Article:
The U.S. Department of Energy Just Issued the Most Hilarious Statement About 'Stranger Things'


In case you hadn't noticed, Netflix's Stranger Things is a fictional TV show which is in no way real. It takes place in a fictional town with a fictional Energy Department that does shady mind experiments in their free time. However, the real U.S. Department of Energy really wants us to know that a) they are not unleashing monsters into suburban America, b) Christmas lights are not powered by the paranormal, and c) they're a totally nice bunch of cool scientists. Promise!

Highlights from Digital Content Specialist Paul Lester's lengthly statement follows:

Bad/good news...the Upside Down isn't real: "There are several scenes in the show where Hawkins Laboratory researchers don full body suits and protective gear to walk through a peculiar portal, which transports them to an alternate dimension known as 'The Upside Down.' While the Energy Department doesn't chart parallel universes, it does help power the exploration of new worlds."

The Energy Department has zero to do with monsters: "We don't mess with monsters, but the Energy Department is in the business of detecting invisible dangers. Energy Department scientists throughout the country create new technologies that help prevent terrorists from getting their hands on nuclear materials."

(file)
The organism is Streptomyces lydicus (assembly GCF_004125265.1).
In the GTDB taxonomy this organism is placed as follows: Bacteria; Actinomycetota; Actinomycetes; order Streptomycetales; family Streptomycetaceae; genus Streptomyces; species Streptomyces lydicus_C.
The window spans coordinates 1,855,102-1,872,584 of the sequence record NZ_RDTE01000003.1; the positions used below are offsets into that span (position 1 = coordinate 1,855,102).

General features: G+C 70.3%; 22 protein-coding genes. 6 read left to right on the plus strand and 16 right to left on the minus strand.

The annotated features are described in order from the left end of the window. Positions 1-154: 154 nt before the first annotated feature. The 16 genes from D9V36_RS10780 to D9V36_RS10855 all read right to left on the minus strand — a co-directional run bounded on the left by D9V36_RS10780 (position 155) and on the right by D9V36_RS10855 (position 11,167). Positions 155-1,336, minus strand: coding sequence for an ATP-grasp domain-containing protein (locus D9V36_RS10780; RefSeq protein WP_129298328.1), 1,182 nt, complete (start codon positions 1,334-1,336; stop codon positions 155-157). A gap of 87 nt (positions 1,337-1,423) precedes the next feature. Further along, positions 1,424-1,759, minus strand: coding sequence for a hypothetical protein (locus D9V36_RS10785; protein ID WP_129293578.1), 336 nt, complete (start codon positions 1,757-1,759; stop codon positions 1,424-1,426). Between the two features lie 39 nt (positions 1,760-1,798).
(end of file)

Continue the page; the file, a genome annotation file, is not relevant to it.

Guys! The Energy Department is super chill! "Actual National Laboratory scientists are among the brightest people in the world, working hard to solve the nation's toughest energy problems."

In the event that you think Christmas lights are evil, they aren't: "Electric current actually powers Christmas lights, not monsters or other lifeforms. Christmas light bulbs illuminate when electricity travels through a closed circuit, passing over a filament, causing it to glow brightly."

Still not convinced? To borrow a hilarious hyperlink from the Energy Department, "learn more about how Christmas lights work."

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Mehera Bonner
Entertainment Editor

Mehera Bonner is a celebrity and entertainment news writer who enjoys Bravo and Antiques Roadshow with equal enthusiasm. She was previously entertainment editor at Marie Claire and has covered pop culture for over a decade.